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Asian markets rise after shrugging off US rate hike


HONG KONG: Asian markets rose on Thursday (May 4), shrugging off the sour mood surrounding the Federal Reserve’s announcement that it was raising interest rates yet again and likely keeping them high for the foreseeable future.

All three major US indices declined along with the dollar after the Fed’s hike, while recession worries drove US oil prices below US$70 a barrel, where they remained on Thursday.

But Hong Kong bucked the slide on Wall Street to finish with solid gains of nearly 1.3 per cent, even as its de facto central bank moved to boost rates in line with the Fed.

While Shanghai also rose, Chinese shares overall see-sawed throughout the day, with the CSI 300 index ultimately finishing flat amid concerns over an uneven economic recovery.

Taipei, Wellington, Mumbai, Jakarta, Manila and Singapore were all up, while Sydney was slightly down and Seoul was flat. Tokyo was closed for a holiday.

Attention now shifts to Thursday’s meeting of the European Central Bank, which is expected to deliver another rate increase of its own.

London, Paris and Frankfurt were all down in early trade.


Meanwhile, fears of widespread banking turmoil were revived on Thursday as shares of regional US lender PacWest plummeted by more than half in after-hours trading.

The selloff was apparently spurred by reports the bank was considering the possibility of a sale or other capital-raising measures in the wake of the recent collapses of other mid-size lenders, which had first sparked concerns for the health of the sector.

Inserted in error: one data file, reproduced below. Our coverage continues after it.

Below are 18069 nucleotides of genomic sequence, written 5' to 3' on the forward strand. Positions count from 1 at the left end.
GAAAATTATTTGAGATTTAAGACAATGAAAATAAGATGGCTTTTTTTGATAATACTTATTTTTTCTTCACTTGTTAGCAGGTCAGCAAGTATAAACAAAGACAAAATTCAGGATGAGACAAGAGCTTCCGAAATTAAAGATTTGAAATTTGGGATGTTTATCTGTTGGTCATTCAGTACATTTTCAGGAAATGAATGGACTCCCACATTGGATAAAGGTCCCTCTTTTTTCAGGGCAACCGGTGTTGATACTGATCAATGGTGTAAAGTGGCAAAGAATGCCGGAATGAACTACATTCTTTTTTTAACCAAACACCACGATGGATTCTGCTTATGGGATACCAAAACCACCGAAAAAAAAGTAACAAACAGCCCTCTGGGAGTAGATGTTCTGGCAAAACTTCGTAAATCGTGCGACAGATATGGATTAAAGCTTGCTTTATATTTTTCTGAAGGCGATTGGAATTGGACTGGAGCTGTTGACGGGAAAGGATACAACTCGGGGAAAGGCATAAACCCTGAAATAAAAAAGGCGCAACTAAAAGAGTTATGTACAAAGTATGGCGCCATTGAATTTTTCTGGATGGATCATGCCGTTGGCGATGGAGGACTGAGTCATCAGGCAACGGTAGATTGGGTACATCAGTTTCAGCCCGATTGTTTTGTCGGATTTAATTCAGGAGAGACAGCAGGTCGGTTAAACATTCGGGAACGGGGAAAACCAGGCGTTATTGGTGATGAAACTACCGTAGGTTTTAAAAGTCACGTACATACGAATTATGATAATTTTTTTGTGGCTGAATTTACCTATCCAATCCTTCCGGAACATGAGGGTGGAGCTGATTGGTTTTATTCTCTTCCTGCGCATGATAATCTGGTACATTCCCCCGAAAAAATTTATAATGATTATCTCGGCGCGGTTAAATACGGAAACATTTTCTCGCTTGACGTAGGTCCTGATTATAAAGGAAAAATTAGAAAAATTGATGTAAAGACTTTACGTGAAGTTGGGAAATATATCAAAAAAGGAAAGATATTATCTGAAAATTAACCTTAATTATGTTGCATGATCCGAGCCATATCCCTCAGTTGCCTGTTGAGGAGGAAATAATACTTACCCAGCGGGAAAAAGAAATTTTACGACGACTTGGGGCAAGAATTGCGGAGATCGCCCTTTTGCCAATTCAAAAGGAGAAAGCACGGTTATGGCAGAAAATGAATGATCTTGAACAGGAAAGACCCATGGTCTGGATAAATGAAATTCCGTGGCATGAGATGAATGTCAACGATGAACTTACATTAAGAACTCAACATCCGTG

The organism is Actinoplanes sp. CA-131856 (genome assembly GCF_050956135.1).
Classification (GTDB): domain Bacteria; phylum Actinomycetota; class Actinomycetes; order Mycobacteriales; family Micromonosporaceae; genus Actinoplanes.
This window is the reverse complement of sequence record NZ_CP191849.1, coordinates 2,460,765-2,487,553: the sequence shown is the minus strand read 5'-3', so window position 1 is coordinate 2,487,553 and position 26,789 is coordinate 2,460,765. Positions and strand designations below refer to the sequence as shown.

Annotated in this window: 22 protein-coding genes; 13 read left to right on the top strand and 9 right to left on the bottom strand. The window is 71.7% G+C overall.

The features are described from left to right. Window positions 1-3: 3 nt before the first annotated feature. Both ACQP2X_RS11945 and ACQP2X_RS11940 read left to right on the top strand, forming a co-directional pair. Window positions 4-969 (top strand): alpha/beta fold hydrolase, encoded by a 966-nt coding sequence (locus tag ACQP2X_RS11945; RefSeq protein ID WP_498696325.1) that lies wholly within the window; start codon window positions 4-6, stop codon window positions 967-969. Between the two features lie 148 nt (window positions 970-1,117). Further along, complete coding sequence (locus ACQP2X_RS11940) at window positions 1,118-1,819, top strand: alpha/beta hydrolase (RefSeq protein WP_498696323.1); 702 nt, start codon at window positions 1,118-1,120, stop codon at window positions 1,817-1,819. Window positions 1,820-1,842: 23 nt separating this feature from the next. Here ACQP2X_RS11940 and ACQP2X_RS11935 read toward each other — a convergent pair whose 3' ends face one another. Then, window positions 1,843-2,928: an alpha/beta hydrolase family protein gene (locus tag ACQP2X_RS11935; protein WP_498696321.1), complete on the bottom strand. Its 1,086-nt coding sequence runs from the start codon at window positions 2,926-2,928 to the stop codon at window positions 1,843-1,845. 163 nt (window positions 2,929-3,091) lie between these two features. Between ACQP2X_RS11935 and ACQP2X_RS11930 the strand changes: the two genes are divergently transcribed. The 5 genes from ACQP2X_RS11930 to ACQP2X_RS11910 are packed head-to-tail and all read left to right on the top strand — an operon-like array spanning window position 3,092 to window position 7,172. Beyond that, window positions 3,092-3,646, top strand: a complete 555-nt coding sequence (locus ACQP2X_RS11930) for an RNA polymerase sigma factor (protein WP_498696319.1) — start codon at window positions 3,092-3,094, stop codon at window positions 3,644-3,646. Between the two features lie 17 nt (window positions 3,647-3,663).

PacWest sought to reassure investors in a statement, insisting it had not “experienced out-of-the-ordinary deposit flows” since the banking fears first arose, and that its “cash and available liquidity remains solid”.

The bank said it was routine to “continuously review strategic options”, adding it had been “approached by several potential partners and investors”.

But Tim Waterer, chief market analyst at KCM Trade, told Bloomberg that investors were unlikely to be convinced, adding that “there is nothing to suggest that the banking crisis is at an end”.


Oil, meanwhile, was still down on Thursday after taking a hit over fears of weaker demand due to an economic slowdown.

US benchmark WTI was trading below US$70 a barrel in the afternoon after previously hitting its lowest price since OPEC+ cut output a month ago.

Oanda’s Edward Moya said in a note that the Fed’s hints that it would keep rates steady – rather than raising them further – signalled it was becoming more worried about economic activity, which was “bad news” for the crude outlook.

“The focus will shift to OPEC+ and they might be in a position where if they want to stabilise prices, they need to deliver on previously announced production cuts and signal that more are coming,” he said.

Also on investors’ minds were fears that Democrats and Republicans might fail to strike a deal on raising the US debt ceiling, triggering a damaging default as early as Jun 1.

SPI Asset Management’s Stephen Innes said in a note that “even as the Fed gently taps the pause button, it’s been disappointing for stocks as index investors are caught up on the messy debt ceiling and regional banking backwash”.

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